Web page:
DOJ Report: Goodling, Sampson, Williams Violated Law and Justice Policy on Hiring
WASHINGTON - A scathing new report by the U.S. Department of Justice Office of Professional Responsibility and DOJ's Office of the Inspector General found that three former high-ranking Bush appointees at the Justice Department violated federal law and department policy by considering political affiliations when filing career positions at Justice.
The two offices focused on the activities of Monica Goodling, the former White House liaison at DOJ under ex-Attorney General Alberto Gonzales, as well as Kyle Sampson, former chief of staff to ex-Deputy Attorney General Paul McNulty, and Jan Williams, Goodling's predecessor as White House liaison.
Goodling admitted during testimony before the House Judiciary Committee that her hiring decisions for some career positions at DOJ may have been influenced in part based on political consideration," including Assistant U.S. Attorneys, immigration judges and other senior career posts at Justice, but the OPR-OIG laid out in much greater detail what actually occurred.
"Our investigation found that Goodling improperly subjected candidates for certain career positions to the same politically based evaluation she used on candidates for political positions, in violation of
federal law and Department policy," the 140-page report states. "The evidence also showed that Goodling considered political or ideological affiliations when recommending and selecting candidates for other permanent career positions, including a career SES [Senior Executive Service] position in the Executive Office for U.S. Attorneys (EOUSA) and AUSA [Assistant U.S. Attorney] positions. These actions violated federal law and Department policy, and also constituted misconduct."
The report added: "In addition, we determined that Goodling often used political or ideological affiliations to select or reject career attorney candidates for temporary details to Department offices, including positions in EOUSA that had not been filled by political appointees. Goodling's use of political considerations in connection with these details was particularly damaging to the Department because it resulted in high-quality candidates for important details being rejected in favor of less-qualified candidates."
As for Williams and Sampson, the DOJ investigators also failed to believe their claims that they either did not look at political affiliation for career posts, or were told by other Justice officials that they could do so in filling some career spots.
"In sum, the evidence showed that Sampson, Williams, and Goodling violated federal law and Department policy, and Sampson and Goodling committed misconduct, by considering political and ideological affiliations in soliciting and selecting IJs, which are career positions protected by the civil service laws," the report concludes.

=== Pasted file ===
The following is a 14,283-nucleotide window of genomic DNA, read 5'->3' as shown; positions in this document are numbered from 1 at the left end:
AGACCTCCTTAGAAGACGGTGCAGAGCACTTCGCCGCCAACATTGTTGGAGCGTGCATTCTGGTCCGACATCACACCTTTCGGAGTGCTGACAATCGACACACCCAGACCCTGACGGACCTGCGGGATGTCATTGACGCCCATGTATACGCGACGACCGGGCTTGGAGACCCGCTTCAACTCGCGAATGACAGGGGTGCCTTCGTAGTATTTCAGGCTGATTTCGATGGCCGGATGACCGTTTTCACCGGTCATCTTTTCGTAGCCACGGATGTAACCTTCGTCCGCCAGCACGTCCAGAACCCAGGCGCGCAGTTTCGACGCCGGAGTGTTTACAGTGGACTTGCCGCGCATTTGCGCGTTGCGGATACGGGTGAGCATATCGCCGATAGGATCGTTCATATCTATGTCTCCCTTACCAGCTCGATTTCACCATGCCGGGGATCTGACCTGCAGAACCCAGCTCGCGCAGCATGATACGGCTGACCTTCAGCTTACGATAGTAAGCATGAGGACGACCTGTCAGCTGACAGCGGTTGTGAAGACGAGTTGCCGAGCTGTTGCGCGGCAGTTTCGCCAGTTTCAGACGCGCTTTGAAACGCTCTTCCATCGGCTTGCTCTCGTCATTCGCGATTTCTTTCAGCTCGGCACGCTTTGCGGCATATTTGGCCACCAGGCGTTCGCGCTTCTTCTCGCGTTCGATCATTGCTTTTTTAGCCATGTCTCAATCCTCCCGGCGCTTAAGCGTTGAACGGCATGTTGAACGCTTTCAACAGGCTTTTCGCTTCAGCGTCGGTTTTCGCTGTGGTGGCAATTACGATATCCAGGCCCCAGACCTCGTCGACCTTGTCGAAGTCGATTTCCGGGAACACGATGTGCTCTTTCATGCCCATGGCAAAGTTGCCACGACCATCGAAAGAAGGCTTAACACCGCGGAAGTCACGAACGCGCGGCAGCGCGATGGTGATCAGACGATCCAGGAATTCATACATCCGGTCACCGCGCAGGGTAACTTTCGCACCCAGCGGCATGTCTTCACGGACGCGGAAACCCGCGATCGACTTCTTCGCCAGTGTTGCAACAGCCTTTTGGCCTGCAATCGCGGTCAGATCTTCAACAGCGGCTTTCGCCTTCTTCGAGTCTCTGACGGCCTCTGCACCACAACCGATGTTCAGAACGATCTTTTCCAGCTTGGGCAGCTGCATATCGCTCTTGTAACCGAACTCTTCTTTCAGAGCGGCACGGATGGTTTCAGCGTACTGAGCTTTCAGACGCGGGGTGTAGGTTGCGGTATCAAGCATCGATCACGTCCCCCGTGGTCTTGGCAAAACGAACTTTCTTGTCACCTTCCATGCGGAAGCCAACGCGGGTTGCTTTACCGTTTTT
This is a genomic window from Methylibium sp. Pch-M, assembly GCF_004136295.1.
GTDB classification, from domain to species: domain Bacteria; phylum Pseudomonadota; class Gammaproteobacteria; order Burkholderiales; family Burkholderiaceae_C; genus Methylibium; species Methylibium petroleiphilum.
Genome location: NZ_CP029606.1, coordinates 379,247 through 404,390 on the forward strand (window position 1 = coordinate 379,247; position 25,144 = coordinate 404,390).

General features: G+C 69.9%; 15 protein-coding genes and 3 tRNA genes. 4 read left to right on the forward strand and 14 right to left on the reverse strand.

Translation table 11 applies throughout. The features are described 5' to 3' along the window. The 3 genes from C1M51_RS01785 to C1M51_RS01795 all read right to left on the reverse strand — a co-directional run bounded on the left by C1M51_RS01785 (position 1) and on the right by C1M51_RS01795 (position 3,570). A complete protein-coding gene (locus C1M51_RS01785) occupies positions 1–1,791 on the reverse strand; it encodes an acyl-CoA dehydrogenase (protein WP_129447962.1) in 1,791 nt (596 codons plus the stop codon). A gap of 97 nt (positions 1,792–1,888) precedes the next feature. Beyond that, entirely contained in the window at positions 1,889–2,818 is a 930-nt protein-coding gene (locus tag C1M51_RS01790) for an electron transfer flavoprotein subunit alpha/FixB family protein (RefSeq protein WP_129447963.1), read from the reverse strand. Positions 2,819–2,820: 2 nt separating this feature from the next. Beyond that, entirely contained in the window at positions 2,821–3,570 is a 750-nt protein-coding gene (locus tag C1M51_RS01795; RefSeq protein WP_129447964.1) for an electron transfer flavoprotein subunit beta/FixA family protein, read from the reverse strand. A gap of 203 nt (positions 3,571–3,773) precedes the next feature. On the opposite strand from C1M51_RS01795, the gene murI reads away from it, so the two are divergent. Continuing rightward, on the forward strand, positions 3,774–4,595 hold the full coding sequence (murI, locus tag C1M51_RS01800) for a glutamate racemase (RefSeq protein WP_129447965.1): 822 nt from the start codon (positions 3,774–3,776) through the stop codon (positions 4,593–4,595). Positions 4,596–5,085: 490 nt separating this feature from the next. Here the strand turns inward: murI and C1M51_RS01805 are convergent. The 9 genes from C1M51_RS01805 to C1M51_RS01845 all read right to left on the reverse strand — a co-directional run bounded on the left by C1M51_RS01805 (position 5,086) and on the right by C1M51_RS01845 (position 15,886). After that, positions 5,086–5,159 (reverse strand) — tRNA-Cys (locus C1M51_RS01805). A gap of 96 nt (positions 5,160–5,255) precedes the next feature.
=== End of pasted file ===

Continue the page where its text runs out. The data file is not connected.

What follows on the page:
Since Goodling and Sampson resigtned from Justice in the wake of the U.S. Attorney firing scandal, the DOJ investigators did not recommend taking any legal action against them.
Democrats, as expected, pounced on the report as fresh evidence of the "politicization" of Justice under President Bush.
"The policies and attitudes of this administration encouraged politicization of the Department and permitted these excesses. It is now clear that these politically-rooted actions were widespread, and could not have been done without at least the tacit approval of senior Department officials," said Senate Judiciary Committee Chairman Patrick Leahy (D-Vt.).
Sen. Charles Schumer (D-N.Y.), who helped lead the probe in the U.S. Attorney firing scandal, said the OPR-OIG investigation "confirms, in glaring black and white, our worst fears about what took place at the Justice Department: political considerations trumped everything else and a great civil service was sullied for the lowest of motives. It is crystal clear that the law was broken. But since it is unlikely that Monica Goodling acted on her own, the question is, how many others were involved. We will look for every way possible to hold the appropriate people accountable."
Update - House Judiciary Committee Chairman John Conyers (D-Mich.) said his panel was considering a criminal referral to the Justice Committee over the issue.
"Today's report describes 'systematic' violations of federal law by several former leaders of the Department of Justice," Conyers said in a statement released by his office. "Apparently, the political screening was so pervasive that even qualified Republican applicants were rejected from Department positions because they were 'not Republican enough' for Monica Goodling and others. The report also makes clear that the cost to our nation of these apparent crimes was severe, as qualified individuals were rejected for key positions in the fight against terrorism and other critical Department jobs for no reason other than political whim. The Report also indicates that Monica Goodling, Kyle Sampson, and Alberto Gonzales may have lied to the Congress about these matters. I have directed my staff to closely review this matter and to consider whether a criminal referral for perjury is needed."
Conyers was evidently referring to testimony by Goodling and other former DOJ officials to his committee. While Goodling was covered by a grant of immunity during her May 23, 2007, appearance before House Judiciary, such a grant would not cover allegations of perjury.
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